DR_NodeNode 505
 This entity forms the relationship between nodes, and is not part of a structure tree. This allows branch to allow attribute inheritance. NodeNode relation allows attribution that is not inherited or bubbled up to the root.
 DR_NodeContent 510
 This entity represents the relationship between a node and content.
 Resource Owner Cluster
 DR_Owner 533
 This entity represents the organization graph node of the organization tree. It is used as a collection or leaf node. It is used as the owner of content and structure trees.
 DR_OwnerOwner 523
 This entity represents the parent child relationship between owner nodes forming an organization tree.
FIG. 6 further illustrates the data model in accordance with the present invention by providing a database schema wherein content in the form of a graph structure in converted into and stored as a relational model wherein it can be accessed, searched and manipulated by a database management system.
 With reference to FIG. 7, an exemplary system for implementing the invention includes a general purpose computing device in the form of a computer 110 that could form a portion of client computer 20 a-20 c or server computers 21 a, 21 b (see FIG. 1). Components of computer 110 may include, but are not limited to, a processing unit 120, a system memory 130, and a system bus 121 that couples various system components including the system memory to the processing unit 120. The system bus 121 may be any of several types of bus structures including a memory bus or memory controller, a peripheral bus, and a local bus using any of a variety of bus architectures. By way of example, and not limitation, such architectures include Industry Standard Architecture (ISA) bus, Micro Channel Architecture (MCA) bus, Enhanced ISA (EISA) bus, Video Electronics Standards Association (VESA) local bus, and Peripheral Component Interconnect (PCI) bus (also known as Mezzanine bus).
 Computer 110 typically includes a variety of computer readable media. Computer readable media can be any available media that can be accessed by computer 110 and includes both volatile and nonvolatile media, removable and non-removable media. By way of example, and not limitation, computer readable media may comprise computer storage media and communication media. Computer storage media includes both volatile and nonvolatile, removable and non-removable media implemented in any method or technology for storage of information such as computer readable instructions, data structures, program modules or other data. Computer storage media includes, but is not limited to, RAM, ROM, EEPROM, flash memory or other memory technology, CDROM, digital versatile disks (DVD) or other optical disk storage, magnetic cassettes, magnetic tape, magnetic disk storage or other magnetic storage devices, or any other medium which can be used to store the desired information and which can accessed by computer 110. Communication media typically embodies computer readable instructions, data structures, program modules or other data in a modulated data signal such as a carrier wave or other transport mechanism and includes any information delivery media. The term “modulated data signal” means a signal that has one or more of its characteristics set or changed in such a manner as to encode information in the signal. By way of example, and not limitation, communication media includes wired media such as a wired network or direct-wired connection, and wireless media such as acoustic, RF, infrared and other wireless media. Combinations of any of the above should also be included within the scope of computer readable media.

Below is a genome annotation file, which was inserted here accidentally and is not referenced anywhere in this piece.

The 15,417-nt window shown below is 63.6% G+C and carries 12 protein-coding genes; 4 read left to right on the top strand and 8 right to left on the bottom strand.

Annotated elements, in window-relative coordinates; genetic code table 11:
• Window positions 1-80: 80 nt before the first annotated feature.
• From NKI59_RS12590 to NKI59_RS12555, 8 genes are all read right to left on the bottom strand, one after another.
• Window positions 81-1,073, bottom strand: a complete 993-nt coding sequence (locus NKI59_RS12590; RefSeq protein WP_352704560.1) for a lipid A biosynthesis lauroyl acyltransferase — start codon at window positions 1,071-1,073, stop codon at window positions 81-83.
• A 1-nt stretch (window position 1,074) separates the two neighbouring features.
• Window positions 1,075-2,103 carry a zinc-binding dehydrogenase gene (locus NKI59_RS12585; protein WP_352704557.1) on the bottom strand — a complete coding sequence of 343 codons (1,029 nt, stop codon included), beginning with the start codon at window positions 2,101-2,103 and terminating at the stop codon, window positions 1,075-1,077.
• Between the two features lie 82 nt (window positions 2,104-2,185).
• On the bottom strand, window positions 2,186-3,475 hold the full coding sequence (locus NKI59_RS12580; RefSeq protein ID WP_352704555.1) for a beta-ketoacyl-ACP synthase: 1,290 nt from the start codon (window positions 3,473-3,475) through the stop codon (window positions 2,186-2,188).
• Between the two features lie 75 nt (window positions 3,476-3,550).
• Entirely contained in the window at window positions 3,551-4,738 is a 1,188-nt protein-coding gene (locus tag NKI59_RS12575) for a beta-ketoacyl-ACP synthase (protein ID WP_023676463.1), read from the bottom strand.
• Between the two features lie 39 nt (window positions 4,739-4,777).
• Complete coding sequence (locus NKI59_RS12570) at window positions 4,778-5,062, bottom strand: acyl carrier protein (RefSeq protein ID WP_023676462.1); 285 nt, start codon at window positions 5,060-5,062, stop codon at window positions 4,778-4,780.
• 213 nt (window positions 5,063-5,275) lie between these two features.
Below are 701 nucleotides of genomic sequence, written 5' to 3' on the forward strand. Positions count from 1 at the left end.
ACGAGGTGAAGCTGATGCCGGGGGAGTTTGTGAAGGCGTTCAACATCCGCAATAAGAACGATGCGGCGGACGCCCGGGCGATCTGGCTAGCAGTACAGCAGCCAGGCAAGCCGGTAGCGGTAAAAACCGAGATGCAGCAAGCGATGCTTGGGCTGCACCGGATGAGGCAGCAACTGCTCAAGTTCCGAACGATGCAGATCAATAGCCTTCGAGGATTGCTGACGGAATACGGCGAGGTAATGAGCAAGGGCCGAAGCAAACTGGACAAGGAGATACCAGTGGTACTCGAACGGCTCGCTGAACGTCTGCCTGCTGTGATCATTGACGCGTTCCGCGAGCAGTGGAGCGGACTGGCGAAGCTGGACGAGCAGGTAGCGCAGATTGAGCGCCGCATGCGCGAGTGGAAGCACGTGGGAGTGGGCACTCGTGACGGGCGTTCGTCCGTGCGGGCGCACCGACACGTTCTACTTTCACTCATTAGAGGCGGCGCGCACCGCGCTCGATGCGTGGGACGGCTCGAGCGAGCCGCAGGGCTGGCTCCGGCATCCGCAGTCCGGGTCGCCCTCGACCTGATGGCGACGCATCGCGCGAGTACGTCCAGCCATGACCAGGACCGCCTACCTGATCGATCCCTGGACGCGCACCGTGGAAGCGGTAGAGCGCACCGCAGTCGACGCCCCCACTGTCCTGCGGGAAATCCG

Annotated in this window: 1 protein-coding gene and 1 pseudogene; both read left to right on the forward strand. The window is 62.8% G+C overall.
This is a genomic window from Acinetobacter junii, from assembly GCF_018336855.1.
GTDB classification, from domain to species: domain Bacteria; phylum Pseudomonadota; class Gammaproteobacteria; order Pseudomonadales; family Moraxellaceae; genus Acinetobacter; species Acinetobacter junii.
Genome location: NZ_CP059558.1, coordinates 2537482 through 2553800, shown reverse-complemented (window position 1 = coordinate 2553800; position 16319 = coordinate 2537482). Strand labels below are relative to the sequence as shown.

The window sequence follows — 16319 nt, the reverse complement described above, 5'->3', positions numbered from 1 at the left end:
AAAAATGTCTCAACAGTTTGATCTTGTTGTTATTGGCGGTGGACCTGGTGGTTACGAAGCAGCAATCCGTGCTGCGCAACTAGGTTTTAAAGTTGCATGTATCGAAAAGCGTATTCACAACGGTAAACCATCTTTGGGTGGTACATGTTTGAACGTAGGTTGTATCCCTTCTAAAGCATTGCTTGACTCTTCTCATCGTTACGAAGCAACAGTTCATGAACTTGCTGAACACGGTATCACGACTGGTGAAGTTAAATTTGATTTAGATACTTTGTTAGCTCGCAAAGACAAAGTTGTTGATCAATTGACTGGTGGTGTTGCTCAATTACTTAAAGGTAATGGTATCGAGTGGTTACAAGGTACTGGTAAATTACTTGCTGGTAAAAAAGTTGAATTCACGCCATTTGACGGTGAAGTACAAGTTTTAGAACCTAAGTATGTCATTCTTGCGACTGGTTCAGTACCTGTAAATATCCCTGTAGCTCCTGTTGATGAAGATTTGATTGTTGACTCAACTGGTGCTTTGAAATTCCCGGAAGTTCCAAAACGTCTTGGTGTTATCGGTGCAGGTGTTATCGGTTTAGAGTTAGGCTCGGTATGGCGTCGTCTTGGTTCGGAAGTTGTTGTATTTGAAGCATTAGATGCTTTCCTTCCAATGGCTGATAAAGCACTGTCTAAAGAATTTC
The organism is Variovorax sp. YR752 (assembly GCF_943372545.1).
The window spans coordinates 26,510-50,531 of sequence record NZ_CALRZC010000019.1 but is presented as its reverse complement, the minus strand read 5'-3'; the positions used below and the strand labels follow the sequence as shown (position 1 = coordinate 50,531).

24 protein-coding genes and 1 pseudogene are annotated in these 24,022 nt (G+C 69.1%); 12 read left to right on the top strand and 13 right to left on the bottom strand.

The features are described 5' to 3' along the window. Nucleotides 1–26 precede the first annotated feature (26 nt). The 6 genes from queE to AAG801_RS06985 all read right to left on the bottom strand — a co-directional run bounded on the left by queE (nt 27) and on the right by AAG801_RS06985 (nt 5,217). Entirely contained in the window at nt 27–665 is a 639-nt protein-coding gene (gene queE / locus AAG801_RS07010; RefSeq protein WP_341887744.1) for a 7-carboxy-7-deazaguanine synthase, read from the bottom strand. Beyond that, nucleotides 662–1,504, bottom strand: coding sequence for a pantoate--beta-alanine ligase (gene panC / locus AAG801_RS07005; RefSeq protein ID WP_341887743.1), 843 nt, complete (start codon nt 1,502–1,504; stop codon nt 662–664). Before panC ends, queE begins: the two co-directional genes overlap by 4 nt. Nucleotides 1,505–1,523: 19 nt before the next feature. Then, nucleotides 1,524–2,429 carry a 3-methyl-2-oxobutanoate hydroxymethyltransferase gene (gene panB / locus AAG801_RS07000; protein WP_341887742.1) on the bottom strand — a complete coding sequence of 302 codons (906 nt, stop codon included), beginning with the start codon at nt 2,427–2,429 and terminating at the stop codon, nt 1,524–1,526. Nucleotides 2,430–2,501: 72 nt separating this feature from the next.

The system memory 130 includes computer storage media in the form of volatile and/or nonvolatile memory such as read only memory (ROM) 131 and random access memory (RAM) 132. A basic input/output system 133 (BIOS), containing the basic routines that help to transfer information between elements within computer 110, such as during start-up, is typically stored in ROM 131. RAM 132 typically contains data and/or program modules that are immediately accessible to and/or presently being operated on by processing unit 120. By way of example, and not limitation, FIG. 7 illustrates operating system 134, application programs 135, other program modules 136, and program data 137.
 Computer 110 may also include other removable/non-removable, volatile/nonvolatile computer storage media. By way of example only, FIG. 7 illustrates a hard disk drive 141 that reads from or writes to non-removable, nonvolatile magnetic media, a magnetic disk drive 151 that reads from or writes to a removable, nonvolatile magnetic disk 152, and an optical disk drive 155 that reads from or writes to a removable, nonvolatile optical disk 156, such as a CD ROM or other optical media. Other removable/non-removable, volatile/nonvolatile computer storage media that can be used in the exemplary operating environment include, but are not limited to, magnetic tape cassettes, flash memory cards, digital versatile disks, digital video tape, solid state RAM, solid state ROM, and the like. The hard disk drive 141 is typically connected to the system bus 121 through an non-removable memory interface such as interface 140, and magnetic disk drive 151 and optical disk drive 155 are typically connected to the system bus 121 by a removable memory interface, such as interface 150.